Unfortunately, existing privacy technologies appear inadequate here, failing to simultaneously guarantee acceptable recommendation quality and user privacy. Mitigation strategies are a rich area for future work, and we hope to work towards solutions with others in the community.

Worth noting is that this work suggests a risk posed by any feature that adapts in response to potentially sensitive user actions. Unless sites explicitly consider the data exposed, such features may inadvertently leak details of these underlying actions.

Our paper contains additional details. This work was presented earlier today at the 2011 IEEE Symposium on Security and Privacy. Arvind has also blogged about this work.

Identifying Trends that Drive Technology

I’m trying to compile a list of major technological and societal trends that influence U.S. computing research. Here’s my initial list. Please post your own suggestions!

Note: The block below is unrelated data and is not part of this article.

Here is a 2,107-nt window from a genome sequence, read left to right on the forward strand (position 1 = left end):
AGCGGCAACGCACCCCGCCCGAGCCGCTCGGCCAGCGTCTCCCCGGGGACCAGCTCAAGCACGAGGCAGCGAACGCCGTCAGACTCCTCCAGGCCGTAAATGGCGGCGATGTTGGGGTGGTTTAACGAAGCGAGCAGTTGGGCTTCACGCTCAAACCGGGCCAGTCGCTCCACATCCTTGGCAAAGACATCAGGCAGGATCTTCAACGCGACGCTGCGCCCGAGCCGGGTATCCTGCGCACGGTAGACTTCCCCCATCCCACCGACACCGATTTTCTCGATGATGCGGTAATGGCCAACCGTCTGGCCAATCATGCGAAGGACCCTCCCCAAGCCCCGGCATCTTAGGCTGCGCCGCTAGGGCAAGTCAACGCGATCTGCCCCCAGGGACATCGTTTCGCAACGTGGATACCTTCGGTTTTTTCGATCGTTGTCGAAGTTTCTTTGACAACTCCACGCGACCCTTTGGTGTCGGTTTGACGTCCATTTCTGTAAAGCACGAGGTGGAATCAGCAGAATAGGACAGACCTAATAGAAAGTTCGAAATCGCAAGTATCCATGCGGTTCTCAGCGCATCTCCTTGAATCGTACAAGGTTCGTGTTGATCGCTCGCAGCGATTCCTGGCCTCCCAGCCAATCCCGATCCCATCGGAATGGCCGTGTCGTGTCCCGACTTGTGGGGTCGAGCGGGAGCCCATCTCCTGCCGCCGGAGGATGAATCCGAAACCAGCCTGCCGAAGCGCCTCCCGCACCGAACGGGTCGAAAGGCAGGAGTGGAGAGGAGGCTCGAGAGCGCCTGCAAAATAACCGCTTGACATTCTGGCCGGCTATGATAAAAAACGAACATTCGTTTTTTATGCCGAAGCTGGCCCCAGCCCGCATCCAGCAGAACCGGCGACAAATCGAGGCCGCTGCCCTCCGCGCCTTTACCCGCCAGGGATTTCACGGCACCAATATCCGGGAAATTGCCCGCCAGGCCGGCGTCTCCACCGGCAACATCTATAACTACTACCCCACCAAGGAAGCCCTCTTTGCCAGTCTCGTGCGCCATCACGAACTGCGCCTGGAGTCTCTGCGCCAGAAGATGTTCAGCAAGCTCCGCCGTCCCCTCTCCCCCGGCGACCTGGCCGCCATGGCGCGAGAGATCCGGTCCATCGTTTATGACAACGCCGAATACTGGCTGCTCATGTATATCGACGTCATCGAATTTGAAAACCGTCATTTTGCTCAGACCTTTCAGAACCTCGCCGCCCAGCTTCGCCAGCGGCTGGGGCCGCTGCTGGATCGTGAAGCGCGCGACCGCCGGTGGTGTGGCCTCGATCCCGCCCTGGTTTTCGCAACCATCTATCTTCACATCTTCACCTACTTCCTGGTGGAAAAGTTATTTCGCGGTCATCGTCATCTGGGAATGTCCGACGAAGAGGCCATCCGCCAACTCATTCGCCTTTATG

• Ubiquitous connectivity, and thus true mobility
  • Massive computational capability available to everyone, through the cloud
  • Exponentially increasing data volumes – from ubiquitous sensors, from higher-volume sensors (digital imagers everywhere!), and from the creation of all information in digital form – has led to a torrent of data which must be transferred, stored, and mined: “data to knowledge to action”
  • Social computing – the way people interact has been transformed; the data we have from and about people is transforming
  • All transactions (from purchasing to banking to voting to health) are online, creating the need for dramatic improvements in privacy and security
  • Cybercrime
  • The end of single-processor performance increases, and thus the need for parallelism to increase performance in operating systems and productivity applications, not just high-end applications; also power issues